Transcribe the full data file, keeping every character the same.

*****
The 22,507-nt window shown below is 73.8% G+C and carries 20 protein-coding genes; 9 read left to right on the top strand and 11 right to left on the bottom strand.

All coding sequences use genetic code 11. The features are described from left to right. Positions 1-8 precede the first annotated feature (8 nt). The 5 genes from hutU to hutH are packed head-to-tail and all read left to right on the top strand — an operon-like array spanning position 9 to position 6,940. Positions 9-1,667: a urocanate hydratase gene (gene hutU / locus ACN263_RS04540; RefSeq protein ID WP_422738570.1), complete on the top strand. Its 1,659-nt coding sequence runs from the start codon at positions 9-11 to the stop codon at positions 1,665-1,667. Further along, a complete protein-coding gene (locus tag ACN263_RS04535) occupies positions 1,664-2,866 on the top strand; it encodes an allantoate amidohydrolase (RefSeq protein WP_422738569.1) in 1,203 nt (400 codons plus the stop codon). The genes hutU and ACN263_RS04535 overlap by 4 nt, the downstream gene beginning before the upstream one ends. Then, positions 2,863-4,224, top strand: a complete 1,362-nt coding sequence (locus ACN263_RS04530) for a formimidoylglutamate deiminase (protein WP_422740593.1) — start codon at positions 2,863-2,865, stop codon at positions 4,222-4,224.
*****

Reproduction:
The 22,507-nt window shown below is 73.8% G+C and carries 20 protein-coding genes; 9 read left to right on the top strand and 11 right to left on the bottom strand.

All coding sequences use genetic code 11. The features are described from left to right. Positions 1-8 precede the first annotated feature (8 nt). The 5 genes from hutU to hutH are packed head-to-tail and all read left to right on the top strand — an operon-like array spanning position 9 to position 6,940. Positions 9-1,667: a urocanate hydratase gene (gene hutU / locus ACN263_RS04540; RefSeq protein ID WP_422738570.1), complete on the top strand. Its 1,659-nt coding sequence runs from the start codon at positions 9-11 to the stop codon at positions 1,665-1,667. Further along, a complete protein-coding gene (locus tag ACN263_RS04535) occupies positions 1,664-2,866 on the top strand; it encodes an allantoate amidohydrolase (RefSeq protein WP_422738569.1) in 1,203 nt (400 codons plus the stop codon). The genes hutU and ACN263_RS04535 overlap by 4 nt, the downstream gene beginning before the upstream one ends. Then, positions 2,863-4,224, top strand: a complete 1,362-nt coding sequence (locus ACN263_RS04530) for a formimidoylglutamate deiminase (protein WP_422740593.1) — start codon at positions 2,863-2,865, stop codon at positions 4,222-4,224.